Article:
New Schools, But Not in My Backyard!

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LA public schools are crowded to the bursting point, with 80 new campuses desperately needed. Yet, even though voters rate education as their first priority, many don-t want new schools in their back yards. Meantime, industrial contamination and high home prices have driven the School Board to look at low-income apartments, which are also in short supply. The situation has become so tense that last week Congresswoman Maxine Waters got into a shouting match with elected School Board member Genethia Hudley-Hayes about the critical competition between new schools and affordable housing. We hear more about the ongoing battle from LA Unified School Board President Caprice Young and the Executive Director of the Coalition for Economic Survival.
  • Newsmaker: Companies Manipulated California Energy Crisis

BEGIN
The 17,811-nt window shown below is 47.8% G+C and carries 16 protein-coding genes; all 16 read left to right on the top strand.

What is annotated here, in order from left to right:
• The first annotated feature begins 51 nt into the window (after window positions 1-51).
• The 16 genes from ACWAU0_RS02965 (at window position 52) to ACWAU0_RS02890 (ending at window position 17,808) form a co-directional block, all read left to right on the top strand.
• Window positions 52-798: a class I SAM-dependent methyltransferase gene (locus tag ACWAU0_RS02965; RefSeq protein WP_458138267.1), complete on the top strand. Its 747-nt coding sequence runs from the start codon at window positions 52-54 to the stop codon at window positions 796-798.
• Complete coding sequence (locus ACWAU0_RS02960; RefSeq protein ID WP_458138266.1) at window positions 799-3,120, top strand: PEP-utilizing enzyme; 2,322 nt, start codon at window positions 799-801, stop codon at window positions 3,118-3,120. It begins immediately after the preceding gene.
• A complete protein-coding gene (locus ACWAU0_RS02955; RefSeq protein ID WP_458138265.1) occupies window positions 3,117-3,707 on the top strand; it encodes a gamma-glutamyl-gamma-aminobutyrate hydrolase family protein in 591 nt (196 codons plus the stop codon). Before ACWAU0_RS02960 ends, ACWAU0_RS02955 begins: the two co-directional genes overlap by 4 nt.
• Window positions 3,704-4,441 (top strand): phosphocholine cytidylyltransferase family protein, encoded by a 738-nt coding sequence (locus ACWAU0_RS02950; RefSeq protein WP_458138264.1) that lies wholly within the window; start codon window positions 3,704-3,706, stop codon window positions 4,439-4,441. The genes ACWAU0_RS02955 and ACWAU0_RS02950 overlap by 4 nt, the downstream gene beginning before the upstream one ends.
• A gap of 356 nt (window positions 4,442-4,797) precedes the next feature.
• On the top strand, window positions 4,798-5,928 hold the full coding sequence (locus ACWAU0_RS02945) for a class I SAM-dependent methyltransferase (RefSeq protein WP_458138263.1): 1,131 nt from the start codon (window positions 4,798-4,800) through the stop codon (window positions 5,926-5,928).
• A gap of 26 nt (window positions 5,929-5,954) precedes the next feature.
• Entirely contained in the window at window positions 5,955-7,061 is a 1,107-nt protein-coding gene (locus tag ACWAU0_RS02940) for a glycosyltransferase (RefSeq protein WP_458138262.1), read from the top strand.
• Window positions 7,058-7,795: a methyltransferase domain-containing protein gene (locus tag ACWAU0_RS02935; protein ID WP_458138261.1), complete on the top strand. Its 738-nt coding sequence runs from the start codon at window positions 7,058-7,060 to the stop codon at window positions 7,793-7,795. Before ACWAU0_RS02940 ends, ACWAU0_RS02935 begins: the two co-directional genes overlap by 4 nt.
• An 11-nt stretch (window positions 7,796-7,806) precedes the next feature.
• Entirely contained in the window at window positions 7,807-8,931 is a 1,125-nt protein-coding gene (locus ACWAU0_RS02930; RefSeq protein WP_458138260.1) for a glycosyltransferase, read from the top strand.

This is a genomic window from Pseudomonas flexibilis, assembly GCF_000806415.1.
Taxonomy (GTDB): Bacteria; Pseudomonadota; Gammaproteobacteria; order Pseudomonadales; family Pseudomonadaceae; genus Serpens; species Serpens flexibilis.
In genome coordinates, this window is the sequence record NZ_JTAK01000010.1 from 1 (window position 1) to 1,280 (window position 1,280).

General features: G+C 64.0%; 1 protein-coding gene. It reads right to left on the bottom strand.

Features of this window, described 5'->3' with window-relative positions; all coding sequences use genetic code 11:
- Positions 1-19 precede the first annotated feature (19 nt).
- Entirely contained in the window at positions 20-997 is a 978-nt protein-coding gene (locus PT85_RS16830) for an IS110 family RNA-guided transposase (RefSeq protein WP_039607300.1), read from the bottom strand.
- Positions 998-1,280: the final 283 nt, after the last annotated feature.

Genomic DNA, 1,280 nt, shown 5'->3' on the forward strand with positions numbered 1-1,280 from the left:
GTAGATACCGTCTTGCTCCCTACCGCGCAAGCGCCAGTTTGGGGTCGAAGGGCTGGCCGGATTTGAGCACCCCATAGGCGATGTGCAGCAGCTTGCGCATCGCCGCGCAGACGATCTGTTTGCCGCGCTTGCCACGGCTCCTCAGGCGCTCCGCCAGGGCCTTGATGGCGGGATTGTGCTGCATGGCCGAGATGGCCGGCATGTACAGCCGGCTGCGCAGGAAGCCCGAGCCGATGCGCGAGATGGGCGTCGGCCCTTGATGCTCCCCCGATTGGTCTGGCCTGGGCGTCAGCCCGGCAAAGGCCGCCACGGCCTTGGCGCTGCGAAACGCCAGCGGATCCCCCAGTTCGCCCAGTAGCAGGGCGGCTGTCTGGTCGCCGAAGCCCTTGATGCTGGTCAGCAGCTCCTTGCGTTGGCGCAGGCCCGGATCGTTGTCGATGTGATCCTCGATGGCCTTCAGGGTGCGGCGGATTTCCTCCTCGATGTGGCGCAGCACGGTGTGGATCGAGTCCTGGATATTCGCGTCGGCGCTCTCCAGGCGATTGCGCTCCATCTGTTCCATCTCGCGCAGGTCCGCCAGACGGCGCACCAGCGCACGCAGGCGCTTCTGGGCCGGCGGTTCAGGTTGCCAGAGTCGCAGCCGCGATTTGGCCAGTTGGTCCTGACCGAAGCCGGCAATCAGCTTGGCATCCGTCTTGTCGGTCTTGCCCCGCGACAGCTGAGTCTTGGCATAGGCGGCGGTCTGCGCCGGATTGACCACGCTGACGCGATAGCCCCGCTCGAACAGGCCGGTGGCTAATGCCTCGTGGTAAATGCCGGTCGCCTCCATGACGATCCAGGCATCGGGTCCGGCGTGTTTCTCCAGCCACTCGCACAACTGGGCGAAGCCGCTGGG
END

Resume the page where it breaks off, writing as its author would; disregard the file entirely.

Today's Wall Street Journal leads off with an investigative reprise of last summer's California energy crisis, which led to blackouts and state intervention costing tens of billions of dollars. Dynegy and Enron are both singled out as two of the energy suppliers who reaped massive profits by manipulating the newly deregulated market. Severn Borenstein, Director of the California Energy Institute, has more.
  • Reporter's Notebook: Lifeguard Towers Get Overhaul on LA County Beaches
    For almost 100 years, Fire Department lifeguards have kept watch over Los Angeles County beaches from those light blue watchtowers that every beach-goer knows. Now, from the South Bay to the Ventura County line, 150 of those 158 towers are being replaced. KCRW's Paddy Hirsh reports on the little-noticed multi-million-dollar project that the Fire Department is calling a big improvement.



Warren Olney


Frances Anderton